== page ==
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InfoQ Homepage News Mozilla Proposes to Sign-in Only with the Email Address, No User ID or Password Required

Mozilla Proposes to Sign-in Only with the Email Address, No User ID or Password Required

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A new authentication system, dubbed BrowserID, from Mozilla promises to solve the basic authentication needs, but its success highly depends on its adoption.

Mozilla wants to simplify the authentication process when connecting to websites by using just an email address without the need to enter an ID or a password. The new authentication solution is called BrowserID. An email address is verified only once in the beginning by the email provider or an authentication authority through the mechanism of their choice – hardware, biometric, encrypted keys, or, for example, by sending an email to the user’s inbox, the user clicks on a link, and the user is thus authenticated as the owner of the respective email address. An user can register multiple email address. Later, when performing a login into a website, the user is provided with a list of email addresses he has validated, he chooses one, and clicks the Login button. No ID and no passwords needed. And no extra authentication dialog from an OpenID provider. The BrowserID login process can be tested here.

BrowserID is based on a new protocol called Verified Email Protocol. At its core the protocol revolves around the email address ID, instead of creating new user identities. An user gets an email address from an email provider that he or she trusts, and the browser can create a pair of private-public keys if the provider supports BrowserID. The browser will keep the private key while the public one is handed over to the provider. When login into a website, the browser will present one or more email addresses that have been previously validated with one or more email providers, the user chooses one address and the browser signs an identity assertion with the corresponding private key, sending the respective assertion to the website, which in turn verifies it with the email provider by getting its public key. Of course, the website needs to trusts that provider. If the assertion is valid, the user is accepted and logged in.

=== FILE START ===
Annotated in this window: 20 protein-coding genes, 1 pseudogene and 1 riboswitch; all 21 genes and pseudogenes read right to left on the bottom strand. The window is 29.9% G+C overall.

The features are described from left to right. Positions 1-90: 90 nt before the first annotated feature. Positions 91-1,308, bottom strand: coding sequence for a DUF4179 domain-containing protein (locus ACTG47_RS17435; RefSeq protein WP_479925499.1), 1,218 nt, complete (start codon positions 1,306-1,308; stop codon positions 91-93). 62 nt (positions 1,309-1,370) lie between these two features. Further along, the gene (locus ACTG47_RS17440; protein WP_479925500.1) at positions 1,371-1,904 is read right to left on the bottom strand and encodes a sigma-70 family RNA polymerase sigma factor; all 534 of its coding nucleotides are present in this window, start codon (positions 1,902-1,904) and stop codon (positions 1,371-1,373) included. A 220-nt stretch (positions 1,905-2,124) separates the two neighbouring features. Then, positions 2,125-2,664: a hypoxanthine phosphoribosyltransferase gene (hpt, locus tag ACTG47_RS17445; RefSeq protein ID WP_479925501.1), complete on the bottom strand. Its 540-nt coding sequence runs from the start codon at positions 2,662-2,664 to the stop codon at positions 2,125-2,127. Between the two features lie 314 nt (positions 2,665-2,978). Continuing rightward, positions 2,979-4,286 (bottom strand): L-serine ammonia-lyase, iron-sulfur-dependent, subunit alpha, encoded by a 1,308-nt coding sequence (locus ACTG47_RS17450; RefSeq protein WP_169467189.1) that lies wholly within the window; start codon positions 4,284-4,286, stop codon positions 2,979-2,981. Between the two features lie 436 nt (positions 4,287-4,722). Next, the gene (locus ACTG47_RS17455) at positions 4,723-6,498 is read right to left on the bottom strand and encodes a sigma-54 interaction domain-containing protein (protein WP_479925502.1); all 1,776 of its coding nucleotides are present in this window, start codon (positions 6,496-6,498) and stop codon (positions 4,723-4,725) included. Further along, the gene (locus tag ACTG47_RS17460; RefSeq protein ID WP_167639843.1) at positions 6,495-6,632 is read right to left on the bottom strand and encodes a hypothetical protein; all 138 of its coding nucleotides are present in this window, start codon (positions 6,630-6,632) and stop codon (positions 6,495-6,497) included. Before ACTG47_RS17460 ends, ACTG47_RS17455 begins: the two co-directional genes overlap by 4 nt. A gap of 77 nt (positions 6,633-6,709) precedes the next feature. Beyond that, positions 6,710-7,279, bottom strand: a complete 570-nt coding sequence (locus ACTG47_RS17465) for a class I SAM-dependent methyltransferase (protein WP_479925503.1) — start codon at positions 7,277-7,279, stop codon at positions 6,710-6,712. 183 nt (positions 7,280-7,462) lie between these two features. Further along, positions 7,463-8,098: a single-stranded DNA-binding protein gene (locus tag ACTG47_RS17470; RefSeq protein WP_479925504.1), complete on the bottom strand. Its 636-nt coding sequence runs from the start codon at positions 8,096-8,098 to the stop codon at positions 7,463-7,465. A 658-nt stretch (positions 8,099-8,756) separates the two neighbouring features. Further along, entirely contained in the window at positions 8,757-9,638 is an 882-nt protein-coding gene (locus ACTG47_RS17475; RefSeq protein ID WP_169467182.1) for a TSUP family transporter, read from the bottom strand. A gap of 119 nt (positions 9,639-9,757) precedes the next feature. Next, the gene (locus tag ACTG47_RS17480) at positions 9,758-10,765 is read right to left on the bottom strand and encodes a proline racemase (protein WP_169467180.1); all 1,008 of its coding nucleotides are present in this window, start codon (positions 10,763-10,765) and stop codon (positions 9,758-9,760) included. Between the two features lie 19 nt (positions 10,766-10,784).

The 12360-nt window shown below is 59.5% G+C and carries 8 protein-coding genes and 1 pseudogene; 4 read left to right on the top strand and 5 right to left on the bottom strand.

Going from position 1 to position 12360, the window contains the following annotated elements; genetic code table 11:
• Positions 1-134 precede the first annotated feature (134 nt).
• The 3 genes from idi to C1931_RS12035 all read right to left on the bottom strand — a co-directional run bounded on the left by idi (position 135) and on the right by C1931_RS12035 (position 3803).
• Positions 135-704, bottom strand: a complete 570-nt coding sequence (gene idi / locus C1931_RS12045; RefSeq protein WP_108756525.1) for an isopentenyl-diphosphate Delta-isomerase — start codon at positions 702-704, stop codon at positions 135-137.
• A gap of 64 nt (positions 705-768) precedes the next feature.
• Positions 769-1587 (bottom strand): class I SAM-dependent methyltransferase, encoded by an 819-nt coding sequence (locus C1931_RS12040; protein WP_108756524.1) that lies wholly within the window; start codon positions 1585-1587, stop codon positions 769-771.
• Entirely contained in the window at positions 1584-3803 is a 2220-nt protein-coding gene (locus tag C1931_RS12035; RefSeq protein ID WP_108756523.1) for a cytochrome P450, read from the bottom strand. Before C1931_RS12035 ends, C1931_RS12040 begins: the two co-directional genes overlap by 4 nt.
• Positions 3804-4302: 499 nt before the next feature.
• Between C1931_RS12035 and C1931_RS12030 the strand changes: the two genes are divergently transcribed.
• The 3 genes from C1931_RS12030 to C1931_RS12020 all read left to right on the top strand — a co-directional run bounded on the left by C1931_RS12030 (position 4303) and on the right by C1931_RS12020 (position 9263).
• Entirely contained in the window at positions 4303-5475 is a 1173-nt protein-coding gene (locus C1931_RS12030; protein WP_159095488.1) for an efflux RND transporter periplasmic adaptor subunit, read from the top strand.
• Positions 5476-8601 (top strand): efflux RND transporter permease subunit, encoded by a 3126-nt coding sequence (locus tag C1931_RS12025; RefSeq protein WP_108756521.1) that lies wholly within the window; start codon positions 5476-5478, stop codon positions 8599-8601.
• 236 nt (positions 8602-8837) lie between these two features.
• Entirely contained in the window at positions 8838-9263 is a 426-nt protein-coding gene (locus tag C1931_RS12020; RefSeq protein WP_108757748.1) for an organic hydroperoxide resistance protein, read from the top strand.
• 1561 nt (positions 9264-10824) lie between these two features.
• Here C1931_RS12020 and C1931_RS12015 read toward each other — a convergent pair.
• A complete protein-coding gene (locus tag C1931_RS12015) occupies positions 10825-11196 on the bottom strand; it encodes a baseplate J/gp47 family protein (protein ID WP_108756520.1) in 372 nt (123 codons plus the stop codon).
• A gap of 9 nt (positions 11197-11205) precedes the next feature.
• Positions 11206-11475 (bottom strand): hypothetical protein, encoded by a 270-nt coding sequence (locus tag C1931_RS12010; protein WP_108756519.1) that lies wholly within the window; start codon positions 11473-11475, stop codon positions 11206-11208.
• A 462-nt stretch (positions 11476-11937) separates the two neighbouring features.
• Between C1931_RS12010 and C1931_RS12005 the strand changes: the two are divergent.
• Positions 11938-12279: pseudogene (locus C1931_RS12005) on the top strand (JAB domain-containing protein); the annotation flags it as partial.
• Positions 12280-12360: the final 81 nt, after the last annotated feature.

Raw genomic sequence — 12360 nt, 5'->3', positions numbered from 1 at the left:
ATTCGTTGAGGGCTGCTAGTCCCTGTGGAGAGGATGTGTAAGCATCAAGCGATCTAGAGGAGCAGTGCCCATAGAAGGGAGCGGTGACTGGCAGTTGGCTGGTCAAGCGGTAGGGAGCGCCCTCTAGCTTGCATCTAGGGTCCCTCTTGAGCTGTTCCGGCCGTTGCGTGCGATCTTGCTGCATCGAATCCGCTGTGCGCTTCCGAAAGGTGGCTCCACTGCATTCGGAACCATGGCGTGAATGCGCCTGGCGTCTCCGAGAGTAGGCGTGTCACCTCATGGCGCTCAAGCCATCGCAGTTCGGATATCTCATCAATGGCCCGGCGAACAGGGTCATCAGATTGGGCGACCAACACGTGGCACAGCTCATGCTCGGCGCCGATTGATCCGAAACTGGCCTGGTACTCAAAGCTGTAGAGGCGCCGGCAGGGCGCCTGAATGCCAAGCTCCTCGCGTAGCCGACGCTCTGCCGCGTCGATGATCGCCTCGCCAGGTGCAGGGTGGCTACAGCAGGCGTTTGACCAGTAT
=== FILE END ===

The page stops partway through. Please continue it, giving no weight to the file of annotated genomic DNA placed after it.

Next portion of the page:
There can be secondary authorities holding the public key in case the email provider does not want to implement the protocol or it is not reliable. This web page contains more details on the whole authentication process, and covering other related topics: identity assertion and key expiration, using multiple devices and synchronization, pseudonymous addresses, etc.

Dan Mills from Mozilla Labs says that BrowserID is better than other sign-in systems because it “does not leak information back to any server (not even to the BrowserID servers) about which sites a user visits.” Also, it can be used with any modern browser including mobile ones. Current implementations are done with HTML and JavaScript, but “the system is designed to seamlessly integrate into future browsers”. While developers have little work to do to implement BrowserID for a website, the project hangs on large scale adoption by email or secondary authority providers. BrowserID is currently an experimental project, and its success depends on how the web, especially big players, are going to react to Mozilla’s proposal. BrowserID might turn out to be a simple solution to the complex authentication problem, especially since OpenID seems to have some problems at this moment.

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